July 21, 2004

Bleu: a Method for Automatic Evaluation of Machine Translation

archery target In a previous article I discussed some challenges associated with trying to grade to sequences of activities. One of which is the true, or gold trace, and the other is the inferred, or black, trace. In that discussion I suggested that the desiderata for a metric that scores the black trace against the gold trace (so that you can evaluate the quality of different black traces) were:
  1. It is not biased toward long activities.
  2. It measures an inference engine's ability to discriminate among different activities.
  3. It penalizes rapid changes in instantaneous prediction.

As a result of that discussion Henry referred me to this paper.

This paper was written to describe a method of scoring different machine translations. Instead of a black trace, they looked at a machine translation of a given sentence. Instead of a gold trace, they looked at an expert human translation of the same sentence. Whereas in our application we have activity steps, in their application they have words. Basically it's a straightforward mapping of our problem to theirs.

Their solution was to use a metric which matched successively longer n-grams in the black trace against n-grams in the gold trace with a penalty for black traces which are much shorter than the gold trace. The results of matching n-grams of different lengths are averaged after being scaled for the expected random matching. In the results of their paper they showed that there model discriminated well among human generated black traces as well as subtle differences among machine translations.

Because it is based on a tokenized set of activities it is not biased toward long activities. It does an effective job of scoring a black trace based on sequential orderings (n-gram matches) which means that it exercises an inference engines ability to discriminate among activities and in particular multistep activities. It also effectively penalizes an algorithm that rapidly switches among activity predictions because that would cause n-gram matches to degrade quickly. So it meets our desiderata.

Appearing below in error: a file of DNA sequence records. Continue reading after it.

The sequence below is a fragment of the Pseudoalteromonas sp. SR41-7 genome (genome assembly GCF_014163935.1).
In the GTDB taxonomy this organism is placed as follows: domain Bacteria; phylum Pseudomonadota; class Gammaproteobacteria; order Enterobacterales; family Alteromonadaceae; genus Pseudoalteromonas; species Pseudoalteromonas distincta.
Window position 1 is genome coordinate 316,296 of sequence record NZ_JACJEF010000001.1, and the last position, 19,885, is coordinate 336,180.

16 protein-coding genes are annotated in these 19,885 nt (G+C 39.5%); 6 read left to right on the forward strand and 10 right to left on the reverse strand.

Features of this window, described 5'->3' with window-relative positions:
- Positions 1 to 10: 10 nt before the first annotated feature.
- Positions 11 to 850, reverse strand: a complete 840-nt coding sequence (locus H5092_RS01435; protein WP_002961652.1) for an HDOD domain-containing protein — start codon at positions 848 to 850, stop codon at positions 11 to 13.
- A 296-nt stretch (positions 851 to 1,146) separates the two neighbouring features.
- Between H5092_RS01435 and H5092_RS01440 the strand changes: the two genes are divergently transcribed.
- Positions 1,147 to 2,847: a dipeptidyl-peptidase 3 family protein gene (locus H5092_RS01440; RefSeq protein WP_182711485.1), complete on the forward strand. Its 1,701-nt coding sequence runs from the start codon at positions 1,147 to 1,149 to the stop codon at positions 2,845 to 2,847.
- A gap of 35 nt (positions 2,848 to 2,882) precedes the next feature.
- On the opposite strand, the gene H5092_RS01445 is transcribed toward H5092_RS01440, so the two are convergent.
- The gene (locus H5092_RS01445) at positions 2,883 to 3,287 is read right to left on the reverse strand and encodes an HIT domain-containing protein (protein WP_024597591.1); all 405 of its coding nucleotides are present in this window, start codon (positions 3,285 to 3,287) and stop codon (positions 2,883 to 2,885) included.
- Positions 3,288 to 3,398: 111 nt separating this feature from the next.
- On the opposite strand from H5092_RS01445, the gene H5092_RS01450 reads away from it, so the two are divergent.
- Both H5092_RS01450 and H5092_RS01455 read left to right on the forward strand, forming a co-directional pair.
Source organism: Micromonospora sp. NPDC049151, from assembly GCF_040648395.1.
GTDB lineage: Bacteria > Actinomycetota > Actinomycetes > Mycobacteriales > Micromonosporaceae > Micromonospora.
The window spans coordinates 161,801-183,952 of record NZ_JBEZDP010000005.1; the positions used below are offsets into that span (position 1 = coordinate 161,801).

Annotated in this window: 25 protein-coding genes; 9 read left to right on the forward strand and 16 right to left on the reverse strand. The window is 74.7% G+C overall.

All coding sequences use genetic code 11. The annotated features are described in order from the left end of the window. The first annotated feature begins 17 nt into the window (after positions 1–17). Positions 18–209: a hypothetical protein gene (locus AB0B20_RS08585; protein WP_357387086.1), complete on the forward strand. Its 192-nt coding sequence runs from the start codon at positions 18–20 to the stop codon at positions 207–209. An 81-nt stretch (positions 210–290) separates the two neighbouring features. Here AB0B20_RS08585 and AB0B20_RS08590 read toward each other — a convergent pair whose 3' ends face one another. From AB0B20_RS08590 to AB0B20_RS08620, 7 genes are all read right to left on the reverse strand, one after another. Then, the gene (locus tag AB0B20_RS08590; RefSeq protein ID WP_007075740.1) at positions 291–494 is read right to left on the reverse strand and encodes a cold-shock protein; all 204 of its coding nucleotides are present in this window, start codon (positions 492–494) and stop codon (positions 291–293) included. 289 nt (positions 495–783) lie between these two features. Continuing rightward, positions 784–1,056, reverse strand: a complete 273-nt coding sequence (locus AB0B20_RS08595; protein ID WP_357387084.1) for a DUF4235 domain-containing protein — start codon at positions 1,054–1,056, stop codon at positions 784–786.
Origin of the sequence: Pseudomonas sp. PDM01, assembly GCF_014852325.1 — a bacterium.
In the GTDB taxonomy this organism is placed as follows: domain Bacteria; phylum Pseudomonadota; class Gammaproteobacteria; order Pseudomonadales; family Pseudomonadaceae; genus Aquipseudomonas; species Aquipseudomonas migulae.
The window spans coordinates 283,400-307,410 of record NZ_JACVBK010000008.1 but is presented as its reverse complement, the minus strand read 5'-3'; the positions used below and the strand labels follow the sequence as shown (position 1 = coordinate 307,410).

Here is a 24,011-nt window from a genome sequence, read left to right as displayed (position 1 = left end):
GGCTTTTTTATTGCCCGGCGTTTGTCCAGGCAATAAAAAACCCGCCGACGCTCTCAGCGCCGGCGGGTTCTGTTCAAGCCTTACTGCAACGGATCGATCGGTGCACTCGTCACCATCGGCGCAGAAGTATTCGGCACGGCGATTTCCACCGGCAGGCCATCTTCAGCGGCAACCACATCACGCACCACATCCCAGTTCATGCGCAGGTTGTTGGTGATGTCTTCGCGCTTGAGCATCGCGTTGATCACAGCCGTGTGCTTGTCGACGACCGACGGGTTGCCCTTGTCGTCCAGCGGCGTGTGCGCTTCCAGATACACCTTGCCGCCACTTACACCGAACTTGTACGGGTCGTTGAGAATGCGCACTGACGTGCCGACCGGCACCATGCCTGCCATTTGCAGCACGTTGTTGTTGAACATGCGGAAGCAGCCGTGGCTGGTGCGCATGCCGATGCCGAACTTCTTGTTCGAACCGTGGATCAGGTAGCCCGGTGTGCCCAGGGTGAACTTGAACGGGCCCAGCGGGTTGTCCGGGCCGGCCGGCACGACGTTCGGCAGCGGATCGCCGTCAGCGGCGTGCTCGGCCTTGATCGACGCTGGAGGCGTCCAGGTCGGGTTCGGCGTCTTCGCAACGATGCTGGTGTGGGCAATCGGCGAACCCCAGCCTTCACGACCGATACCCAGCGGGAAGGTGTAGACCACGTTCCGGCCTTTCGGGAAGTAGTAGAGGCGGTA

It seems like it would be a good method, but it needs to be slightly modified to make sure that all tokenized matches overlap at least some point in time.

Posted by djp3 at 5:43 PM | Comments (0) | TrackBack (0)

Residential Mobility: How people change homes

Moving truck This talk was an Intel Research Seattle talk by Irina Shklovski from Intel PaPR group.

17% of Americans change their residence in any 12-month period. This means there is a lot of business around moving. Moving isn't considered a very big deal. Moving is "okay." But it disrupts social networks, causes stress and depression, and destroys social identity

Technology is affecting relationships, but social norms and communication culture is evolving with technology. It isn't clear whether technology is allowing easier maintenance of distributed social networks.

Does Internet use alleviate stress associated with geographic mobility?

This talk discussed a study of eight families in various stages of moving on the West Coast and Tennessee.

  • Moving is an opportunity to clean physical space.
    • Yard Sales
    • People are more likely to throw away on unpacking since people tend to do it themselves
    • Things that have sentimental value don't get thrown out, but are hard to identify to an outsider. The sentimental items provide familiarity in a new place
  • Moving causes people to preserve, approximate, or transform old ways of living.
    • Music spaces were preserved
    • Refrigerators were mostly preserved
    • Approximation were required by space limitations
    • New practices helped to adjust to a new place such as collecting things that are cool in the new location.
  • Moving requires relearning where things are.
    • People bought books about new places, but not maps because maps were available online
  • Keeping "in touch"
    • New communication modalities - move caused people to buy cellphones
    • People with cellphones had to decide if they wanted landlines
    • Cellphones don't have a "place"
My thoughts:
I was a little bit underwhelmed by this presentation. While it was interesting to engage in the idea of how technology impacts residential moves, I don't think that anything was presented that was that surprising, exciting, or even actionable. This seems to be a study that aims to scientifically evaluate something that people don't really question, but no one has a reference to quote. During the presentation there was a lot of argument about the creation of space in new locations that seemed to be splitting hairs based on anecdotes. I'm also not sure that any conclusions could really be drawn from this other than technology impacts residential mobility in different ways.
Posted by djp3 at 4:12 PM | Comments (0) | TrackBack (0)